“Nobody wants violence, everybody wants peace. But sometime you have to fight for peace and people who remember the alternatives are willing to pay the price,” Sammy Davis Jr. said today before departing for Israel aboard an El Al Israel Airlines flight at the invitation of Tel Aviv University.
In an interview with the Jewish Telegraphic Agency, Davis, whose last visit to the Jewish State had been immediately following the Yom Kippur War in 1973, said that this time, “I’m going because … my gut tells me to .” He said it was similar to when he decided he had to go to Mississippi to participate in the civil rights marches in the 60’s. “When I heard what was going on, I knew that I had to go and be a part of what’s going on,” Davis said in regard to the continuing Israeli efforts in Lebanon.
The star of stage, screen and television said that he was not going to Israel for any commercial ventures, but to say “shalom” to the Israeli youth who have been wounded in the fighting in Lebanon.
Davis expressed his deep devotion to his project at Tel Aviv University, the Sammy Davis Freedom From Hunger program, which has through the affiliations of the University, undertaken scientific and agricultural programs in 16 countries. He said today that he feels Israel “is a leader in solv- ing agricultural and food problems” and praised the various departments at the university which he said “are doing as much as anybody … against food problems.”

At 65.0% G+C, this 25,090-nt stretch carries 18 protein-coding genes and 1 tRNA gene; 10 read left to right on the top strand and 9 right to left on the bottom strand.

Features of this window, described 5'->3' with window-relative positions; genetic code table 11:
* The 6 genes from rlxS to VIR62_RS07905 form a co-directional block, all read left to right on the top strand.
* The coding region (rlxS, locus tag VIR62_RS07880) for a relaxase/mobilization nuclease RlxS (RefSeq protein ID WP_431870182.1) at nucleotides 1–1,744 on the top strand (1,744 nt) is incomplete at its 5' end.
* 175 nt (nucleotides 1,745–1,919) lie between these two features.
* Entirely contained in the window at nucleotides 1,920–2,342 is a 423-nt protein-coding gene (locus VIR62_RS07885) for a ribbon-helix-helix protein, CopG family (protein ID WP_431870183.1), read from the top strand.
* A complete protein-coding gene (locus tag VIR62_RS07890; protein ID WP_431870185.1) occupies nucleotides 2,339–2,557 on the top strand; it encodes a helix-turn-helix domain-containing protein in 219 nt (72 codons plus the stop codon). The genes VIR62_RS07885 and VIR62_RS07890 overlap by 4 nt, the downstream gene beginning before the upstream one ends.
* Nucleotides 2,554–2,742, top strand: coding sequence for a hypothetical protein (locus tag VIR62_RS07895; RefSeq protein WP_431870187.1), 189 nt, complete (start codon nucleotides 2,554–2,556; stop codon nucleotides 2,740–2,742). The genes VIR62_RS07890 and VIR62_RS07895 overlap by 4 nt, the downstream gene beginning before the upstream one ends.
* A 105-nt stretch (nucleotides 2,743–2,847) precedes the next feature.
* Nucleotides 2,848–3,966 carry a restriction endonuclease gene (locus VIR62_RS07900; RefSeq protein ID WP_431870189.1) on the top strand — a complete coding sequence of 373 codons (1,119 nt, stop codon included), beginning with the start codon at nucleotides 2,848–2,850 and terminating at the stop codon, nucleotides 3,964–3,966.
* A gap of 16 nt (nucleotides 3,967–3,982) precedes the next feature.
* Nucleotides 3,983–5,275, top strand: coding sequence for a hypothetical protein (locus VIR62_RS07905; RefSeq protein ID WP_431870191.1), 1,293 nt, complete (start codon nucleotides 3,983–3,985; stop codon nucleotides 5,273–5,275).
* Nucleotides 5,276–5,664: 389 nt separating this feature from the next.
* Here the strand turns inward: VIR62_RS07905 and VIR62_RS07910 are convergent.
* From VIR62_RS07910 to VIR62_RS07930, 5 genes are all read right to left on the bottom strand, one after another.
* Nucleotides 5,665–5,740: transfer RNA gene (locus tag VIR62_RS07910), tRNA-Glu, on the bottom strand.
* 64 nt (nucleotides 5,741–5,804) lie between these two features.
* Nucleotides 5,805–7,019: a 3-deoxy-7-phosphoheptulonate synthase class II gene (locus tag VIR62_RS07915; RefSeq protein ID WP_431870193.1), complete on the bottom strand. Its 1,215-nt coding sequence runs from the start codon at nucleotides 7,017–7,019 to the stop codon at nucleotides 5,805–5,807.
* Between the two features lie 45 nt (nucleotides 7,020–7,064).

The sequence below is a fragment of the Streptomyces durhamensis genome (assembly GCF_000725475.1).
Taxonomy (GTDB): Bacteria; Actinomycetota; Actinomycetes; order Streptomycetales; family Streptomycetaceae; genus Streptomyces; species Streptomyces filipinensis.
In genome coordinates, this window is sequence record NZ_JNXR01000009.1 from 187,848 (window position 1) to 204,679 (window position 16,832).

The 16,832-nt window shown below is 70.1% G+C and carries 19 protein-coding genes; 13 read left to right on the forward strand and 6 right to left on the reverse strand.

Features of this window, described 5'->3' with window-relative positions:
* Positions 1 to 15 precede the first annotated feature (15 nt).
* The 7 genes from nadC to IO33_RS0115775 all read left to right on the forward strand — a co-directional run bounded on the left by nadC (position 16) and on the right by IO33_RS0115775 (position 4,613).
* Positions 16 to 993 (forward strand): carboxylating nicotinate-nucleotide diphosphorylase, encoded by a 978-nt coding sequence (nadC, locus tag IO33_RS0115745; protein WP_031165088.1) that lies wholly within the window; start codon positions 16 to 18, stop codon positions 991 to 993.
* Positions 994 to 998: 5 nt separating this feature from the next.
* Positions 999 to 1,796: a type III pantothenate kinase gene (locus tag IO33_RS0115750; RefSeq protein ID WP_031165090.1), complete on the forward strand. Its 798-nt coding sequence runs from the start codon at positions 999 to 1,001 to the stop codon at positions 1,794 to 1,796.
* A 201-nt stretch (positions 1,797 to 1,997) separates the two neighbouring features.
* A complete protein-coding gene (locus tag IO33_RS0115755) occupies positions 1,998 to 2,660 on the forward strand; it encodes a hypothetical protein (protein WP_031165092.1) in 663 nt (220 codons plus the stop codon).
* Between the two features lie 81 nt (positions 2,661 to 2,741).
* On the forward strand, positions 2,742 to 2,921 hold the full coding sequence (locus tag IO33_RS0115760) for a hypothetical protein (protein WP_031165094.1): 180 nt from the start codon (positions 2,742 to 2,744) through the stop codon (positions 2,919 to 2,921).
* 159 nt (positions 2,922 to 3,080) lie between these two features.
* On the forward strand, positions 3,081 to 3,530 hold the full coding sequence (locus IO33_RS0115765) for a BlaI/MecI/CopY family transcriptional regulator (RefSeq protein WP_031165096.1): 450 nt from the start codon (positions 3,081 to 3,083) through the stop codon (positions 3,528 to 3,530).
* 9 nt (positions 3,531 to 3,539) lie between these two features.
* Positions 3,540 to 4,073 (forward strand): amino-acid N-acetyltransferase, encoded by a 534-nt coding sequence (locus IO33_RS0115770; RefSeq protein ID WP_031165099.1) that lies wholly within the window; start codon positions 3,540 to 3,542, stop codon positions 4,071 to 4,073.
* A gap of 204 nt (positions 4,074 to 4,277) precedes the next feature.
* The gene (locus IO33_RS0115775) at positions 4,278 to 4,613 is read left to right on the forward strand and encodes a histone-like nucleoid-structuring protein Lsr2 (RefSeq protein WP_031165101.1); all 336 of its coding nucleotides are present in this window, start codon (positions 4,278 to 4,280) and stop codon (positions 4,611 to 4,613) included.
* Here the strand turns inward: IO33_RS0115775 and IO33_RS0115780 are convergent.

“Hunger crosses color, race and religion,” Davis said. “Children don’t know about politics. The only thing they know is that they are hungry and they want to eat. That transcends everything, including energy shortages.”
Davis is expected to visit Lebanon during his five-day visit to Israel. He said that when he returns to the U.S. “I will do a great deal of reflecting.” Recalling the first time he stood at the Western Wall, Davis said he found himself “very reflective, and you see so much, and you hear so much, that it takes a lot of time to get the impact. “
The Archive of the Jewish Telegraphic Agency includes articles published from 1923 to 2008. Archive stories reflect the journalistic standards and practices of the time they were published.